TODAY Show Recognizes Ground Zero Search Dog, Bretagne, on 9/11 Anniversary

September 11, 2014 — This morning, on the 13th Anniversary of 9/11, the TODAY Show aired a poignant segment featuring K9 Rescue Dog, Bretagne  — one of the last known 9/11 Ground Zero service dogs still alive — and owner Denise Corliss, who talked about the search efforts after the tragic event and memories that linger 13 years later.

See videotaped TV segment and article,  also posted below. American Humane Association CEO Dr. Robin Ganzert was also featured on the TODAY Show along with all eight of the AHA 2014 Hero Dog finalists!

As you may know, Mission Manager is a proud sponsor of Bretagne, who represents the search-and-rescue category in the 2014 American Humane Association Hero Dog Awards™ gala on Sept. 27. And speaking of Hero Dogs, don’t forget to vote for Bretagne before ballots close on Monday, September 15.


today show dog

Last known 9/11 Ground Zero search dog still lends a helping paw

Some heroes boast muscle and brawn. Others possess steely nerves and impeccable timing. But this hero is a little different.This one has feathery fur, a sunny smile, a calm nature and — for a dog — an uncanny ability to zero in on the people who need her most.

She’s a 15-year-old golden retriever named Bretagne, and she’s believed to be the last surviving search dog who worked at Ground Zero in New York City after the Sept. 11, 2001 terrorist attacks. (One other surviving search dog from 9/11, a 15-year-old English springer spaniel named Morgan, worked at Staten Island.)

For the first time since the recovery efforts after the attack, Bretagne returned this week to the site of the former World Trade Center complex with her longtime handler and owner, Denise Corliss of Cypress, Texas. They were joined by NBC News’ Tom Brokaw, who told their story on TODAY on Thursday morning, Sept. 11.

Corliss fought back tears as she gazed at the 9/11 Memorial’s enormous waterfalls and reflecting pools, which are surrounded by bronze panels bearing the names of the nearly 3,000 people killed in the attacks.“Seeing this kind of took my breath away a bit, similar to how the pile was the first time I saw it,” Corliss, 49, told “It’s so calm and peaceful now, unlike the chaos of before.“After 9/11, everybody — all of us — felt such sadness. We all wanted to help. I just felt so honored that we were able to respond.”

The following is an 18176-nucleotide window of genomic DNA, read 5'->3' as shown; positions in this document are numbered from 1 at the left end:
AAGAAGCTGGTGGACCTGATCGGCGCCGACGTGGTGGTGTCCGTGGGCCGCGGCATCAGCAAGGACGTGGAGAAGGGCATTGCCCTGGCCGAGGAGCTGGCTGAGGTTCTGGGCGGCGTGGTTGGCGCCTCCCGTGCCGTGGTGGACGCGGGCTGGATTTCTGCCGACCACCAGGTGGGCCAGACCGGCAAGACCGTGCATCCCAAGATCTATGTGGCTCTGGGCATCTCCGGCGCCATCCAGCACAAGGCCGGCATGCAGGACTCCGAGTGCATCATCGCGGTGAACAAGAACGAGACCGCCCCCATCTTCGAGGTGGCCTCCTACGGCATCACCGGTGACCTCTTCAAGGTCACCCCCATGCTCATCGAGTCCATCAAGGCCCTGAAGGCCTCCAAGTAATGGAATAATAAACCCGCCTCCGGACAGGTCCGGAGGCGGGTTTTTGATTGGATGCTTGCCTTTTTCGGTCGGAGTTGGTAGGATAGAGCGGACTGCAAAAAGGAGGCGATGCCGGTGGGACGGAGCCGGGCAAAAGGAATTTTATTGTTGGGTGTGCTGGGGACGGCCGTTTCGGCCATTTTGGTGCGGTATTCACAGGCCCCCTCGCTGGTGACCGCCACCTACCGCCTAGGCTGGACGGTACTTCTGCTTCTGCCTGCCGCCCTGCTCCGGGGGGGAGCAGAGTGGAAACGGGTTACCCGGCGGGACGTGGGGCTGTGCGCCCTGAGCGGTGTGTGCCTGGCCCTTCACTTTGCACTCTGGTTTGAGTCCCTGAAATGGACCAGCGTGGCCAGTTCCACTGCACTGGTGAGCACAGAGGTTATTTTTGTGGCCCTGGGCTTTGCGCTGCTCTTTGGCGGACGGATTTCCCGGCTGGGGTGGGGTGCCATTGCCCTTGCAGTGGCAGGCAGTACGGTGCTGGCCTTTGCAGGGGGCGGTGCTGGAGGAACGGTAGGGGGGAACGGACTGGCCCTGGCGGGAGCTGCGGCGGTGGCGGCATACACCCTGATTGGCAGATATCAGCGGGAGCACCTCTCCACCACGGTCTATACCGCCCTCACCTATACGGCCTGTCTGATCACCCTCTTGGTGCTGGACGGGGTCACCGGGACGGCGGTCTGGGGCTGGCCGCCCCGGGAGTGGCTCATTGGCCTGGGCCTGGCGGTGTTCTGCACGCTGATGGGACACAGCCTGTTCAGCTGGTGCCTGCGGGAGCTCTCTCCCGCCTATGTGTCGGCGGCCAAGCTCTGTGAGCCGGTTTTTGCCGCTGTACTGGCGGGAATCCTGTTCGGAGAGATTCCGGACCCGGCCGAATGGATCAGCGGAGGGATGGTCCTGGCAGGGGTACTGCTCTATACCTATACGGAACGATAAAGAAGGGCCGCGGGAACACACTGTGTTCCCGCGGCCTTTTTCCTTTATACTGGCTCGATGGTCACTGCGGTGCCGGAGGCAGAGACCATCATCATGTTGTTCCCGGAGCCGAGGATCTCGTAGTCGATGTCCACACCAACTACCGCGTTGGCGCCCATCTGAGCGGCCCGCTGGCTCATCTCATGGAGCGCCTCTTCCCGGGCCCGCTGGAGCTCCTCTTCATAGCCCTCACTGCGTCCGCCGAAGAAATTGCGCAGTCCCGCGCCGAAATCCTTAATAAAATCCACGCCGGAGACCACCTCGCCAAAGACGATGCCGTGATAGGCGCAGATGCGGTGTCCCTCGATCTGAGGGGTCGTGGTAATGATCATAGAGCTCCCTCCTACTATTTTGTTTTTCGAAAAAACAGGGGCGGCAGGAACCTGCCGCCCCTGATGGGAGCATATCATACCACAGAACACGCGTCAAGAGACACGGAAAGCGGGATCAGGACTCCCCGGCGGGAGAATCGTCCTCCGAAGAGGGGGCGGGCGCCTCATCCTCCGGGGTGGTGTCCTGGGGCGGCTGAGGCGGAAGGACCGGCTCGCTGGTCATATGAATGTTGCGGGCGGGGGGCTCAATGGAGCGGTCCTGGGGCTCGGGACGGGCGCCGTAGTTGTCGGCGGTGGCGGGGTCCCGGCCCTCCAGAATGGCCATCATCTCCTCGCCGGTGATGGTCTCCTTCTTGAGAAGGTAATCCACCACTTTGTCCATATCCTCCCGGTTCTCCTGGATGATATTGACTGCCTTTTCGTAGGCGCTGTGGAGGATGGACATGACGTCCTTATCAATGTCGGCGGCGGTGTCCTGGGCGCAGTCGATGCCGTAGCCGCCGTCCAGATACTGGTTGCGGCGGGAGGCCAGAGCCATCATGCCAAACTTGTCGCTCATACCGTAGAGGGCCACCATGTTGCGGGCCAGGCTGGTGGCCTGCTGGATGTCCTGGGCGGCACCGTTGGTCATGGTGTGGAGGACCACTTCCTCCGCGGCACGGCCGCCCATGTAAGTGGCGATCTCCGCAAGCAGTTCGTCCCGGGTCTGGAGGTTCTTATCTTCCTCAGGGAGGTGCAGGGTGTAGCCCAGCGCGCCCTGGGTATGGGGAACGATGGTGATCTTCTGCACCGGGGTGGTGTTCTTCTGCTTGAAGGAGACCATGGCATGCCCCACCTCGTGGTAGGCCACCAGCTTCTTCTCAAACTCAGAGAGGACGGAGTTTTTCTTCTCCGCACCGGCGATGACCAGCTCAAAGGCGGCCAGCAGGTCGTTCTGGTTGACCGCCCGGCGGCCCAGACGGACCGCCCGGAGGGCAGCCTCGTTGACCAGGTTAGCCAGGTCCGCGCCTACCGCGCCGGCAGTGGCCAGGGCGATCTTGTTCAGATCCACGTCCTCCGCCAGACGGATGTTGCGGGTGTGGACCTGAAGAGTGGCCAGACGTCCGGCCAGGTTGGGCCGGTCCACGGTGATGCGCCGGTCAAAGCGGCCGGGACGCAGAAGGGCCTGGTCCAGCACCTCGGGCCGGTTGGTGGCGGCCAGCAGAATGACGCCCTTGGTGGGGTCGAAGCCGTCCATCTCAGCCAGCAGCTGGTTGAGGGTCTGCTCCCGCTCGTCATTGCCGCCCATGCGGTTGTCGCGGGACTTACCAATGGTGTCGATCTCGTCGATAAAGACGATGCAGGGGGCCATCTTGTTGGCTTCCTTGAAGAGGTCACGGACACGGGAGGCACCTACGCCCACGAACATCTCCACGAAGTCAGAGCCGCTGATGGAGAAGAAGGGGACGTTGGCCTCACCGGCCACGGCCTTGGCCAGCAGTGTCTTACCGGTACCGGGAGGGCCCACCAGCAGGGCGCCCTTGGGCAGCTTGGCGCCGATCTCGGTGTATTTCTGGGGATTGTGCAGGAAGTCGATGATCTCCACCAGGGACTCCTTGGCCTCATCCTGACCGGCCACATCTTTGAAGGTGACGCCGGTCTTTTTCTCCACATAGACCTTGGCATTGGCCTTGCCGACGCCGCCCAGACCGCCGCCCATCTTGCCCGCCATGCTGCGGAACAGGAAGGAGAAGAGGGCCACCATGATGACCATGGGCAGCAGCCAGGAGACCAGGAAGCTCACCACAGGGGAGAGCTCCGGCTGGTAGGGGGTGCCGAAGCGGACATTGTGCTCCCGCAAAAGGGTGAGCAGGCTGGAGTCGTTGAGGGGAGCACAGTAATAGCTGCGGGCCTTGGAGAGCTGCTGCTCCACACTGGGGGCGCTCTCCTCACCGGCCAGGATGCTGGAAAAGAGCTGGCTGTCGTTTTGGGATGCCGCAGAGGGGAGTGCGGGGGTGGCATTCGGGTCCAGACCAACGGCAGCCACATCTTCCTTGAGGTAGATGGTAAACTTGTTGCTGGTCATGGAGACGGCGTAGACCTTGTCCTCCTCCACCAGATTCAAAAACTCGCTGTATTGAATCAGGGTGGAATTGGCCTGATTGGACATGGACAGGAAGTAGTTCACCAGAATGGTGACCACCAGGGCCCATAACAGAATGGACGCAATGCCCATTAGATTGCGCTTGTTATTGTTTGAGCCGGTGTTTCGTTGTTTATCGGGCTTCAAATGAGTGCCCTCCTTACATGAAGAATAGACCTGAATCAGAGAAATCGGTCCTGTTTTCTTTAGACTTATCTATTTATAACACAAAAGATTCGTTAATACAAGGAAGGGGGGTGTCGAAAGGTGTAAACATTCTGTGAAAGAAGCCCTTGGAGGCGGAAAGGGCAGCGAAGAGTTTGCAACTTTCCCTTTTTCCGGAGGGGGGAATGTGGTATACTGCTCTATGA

Bretagne the search dog

Photo Courtesy of Denise Corliss
Bretagne still loves solving search problems at a disaster training site for dogs in Texas. This photo was taken in July 2014.

This year, Bretagne (pronounced “Brittany”) is one of eight finalists for the American Humane Association’s annual Hero Dog Awards. Corliss is preparing to travel with Bretagne to Beverly Hills for a stroll down the red carpet on the night of the award ceremony in late September — a prospect that seems surreal to Corliss, considering how her journey with the dog began.

In the late ‘90s, Corliss, an electrical engineer, became fascinated by the work of disaster search dogs. She learned that civilians — volunteers who receive no pay at all and work and travel at their own expense — can undergo rigorous training with their dogs. If they make the cut, a dog/handler team can support federal emergency response efforts at disaster sites around the United States.

Bretagne the search dog

Courtesy of Denise Corliss
Bretagne has never really felt ready to retire. She still gets excited about putting on a service vest.

In the fall of 1999, Corliss brought home Bretagne, a wriggly 8-week-old puppy who had much to learn and wanted to learn it.

“I was so excited about doing this, but I didn’t have the appreciation of how life-changing it would be,” Corliss recalled. “It took 20 to 30 hours a week easily to stay on top of training. This is what I did when I wasn’t at work.”

In 2000, Corliss received news that thrilled her: She and Bretagne qualified as official members of Texas Task Force 1. This meant the pair had what it takes to scour a disaster site and find survivors buried in the rubble.

An exhausted Bretagne takes a break at Ground Zero in September 2001.

Andrea Booher / FEMA News Photo
An exhausted Bretagne takes a break at Ground Zero in September 2001.

What they never could have anticipated was the site of their first deployment: The twisted pile of steel beams, concrete and ash where the World Trade Center once stood. It was a harrowing assignment for the most seasoned rescue workers, and it could be a frustrating one for search dogs because there were no human survivors to be found — only human remains.

“I really believed we could find somebody — anybody! — if we could just get to the right void space,” Corliss said. “But our reality was much different. We found all various kinds of remains, some recognizable, others not so much.”

Bretagne persevered through nearly two weeks of 12-hour shifts at Ground Zero. On her very first search, she had to balance precariously on a wet metal beam — and she slipped. But she recovered quickly, pulling herself back up onto the beam with her front paws and continuing to sniff intently as if nothing had happened.

Bretagne and Denise Corliss take a quick nap amid the rubble of the World Trade Center in 2001.

Courtesy of Denise Corliss
Bretagne and Denise Corliss take a quick nap amid the rubble of the World Trade Center in 2001.